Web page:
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How to price your art for sale.

You are a young passionate artist. Maybe you know that you want to pursue your passion and make a living out of it, or maybe you are still deciding if this love will translate into a lifetime hobby.

If it's a hobby you are leaning towards, it is still good for you to know how to price your art. You never know if down the road someone will approach you for commission work. So you need to be armed with knowledge.

Our goal at NextGen Artists Awards is to help future international young artists achieve their dreams. So we are writing this blog post to build your confidence as you say the price you want someone to pay for your art, out load.

Part of the equation in establishing a price (this can apply to anyone selling unique pieces of art from paintings to fashion accessories.) is to be confident and firm. Another part of the equation is basic mathematics. We recommend you take a look at this vlog by Carla Grace . She has done a great job of explaining the details that every young artist should consider as they grow what will be their future business... themselves! Yes, you can be your own business. Your skills, you presentation, your talent. When somebody purchases your art, they are investing in the unique beauty it offers them, and they are investing in you.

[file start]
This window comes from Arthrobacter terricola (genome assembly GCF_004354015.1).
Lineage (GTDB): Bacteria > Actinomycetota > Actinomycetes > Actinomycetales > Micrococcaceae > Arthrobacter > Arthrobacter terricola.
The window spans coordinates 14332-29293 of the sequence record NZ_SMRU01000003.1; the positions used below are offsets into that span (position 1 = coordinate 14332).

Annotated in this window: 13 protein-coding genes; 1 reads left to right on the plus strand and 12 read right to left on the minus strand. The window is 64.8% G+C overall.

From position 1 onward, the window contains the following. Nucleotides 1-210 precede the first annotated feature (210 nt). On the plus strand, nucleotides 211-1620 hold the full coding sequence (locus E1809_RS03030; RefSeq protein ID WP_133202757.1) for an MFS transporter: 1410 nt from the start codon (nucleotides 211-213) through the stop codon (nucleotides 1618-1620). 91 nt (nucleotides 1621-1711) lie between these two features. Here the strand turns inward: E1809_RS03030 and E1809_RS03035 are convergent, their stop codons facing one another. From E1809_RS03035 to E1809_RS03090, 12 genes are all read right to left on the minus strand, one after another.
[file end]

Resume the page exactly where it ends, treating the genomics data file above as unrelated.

Carla is very clear about establishing a price and never wavering from it, as it can look unprofessional to buyers. If they buy from you once, you never know if they may want another piece of art again. Or maybe they may tell their friends about you. Word of mouth is very important for a strong reputation, so always be firm on your price. If a customer haggles with you for a better price, you can consider a serious offer, but make sure you stay true to your worth.

In the above video she goes on to remind young artists to consider;

1) Your hourly rate (how long it took you to make the art)

2) Shipping costs, including insurance on the shipping.

3) The cost of materials to make the art.

4) Packaging costs.

5) Taxes.

Note that tax rules and rates are different from country to country. A general rule is that if you charge taxes on your art, you are likely collecting it on behalf of your government, meaning, you will need to remit that tax money to your government. It sounds complicated and intimidating, but one or two calls to the right tax organization in your country will clear this all up.

Over time pricing will become easy for you as you sell more product and start to consider other costs you may want to include in your own personal formula. In the beginning, keep it simple. Just remember, that if you are your own business, you need to be profitable. Passion is vital in doing what you love to do, but you profit is a very close second place.

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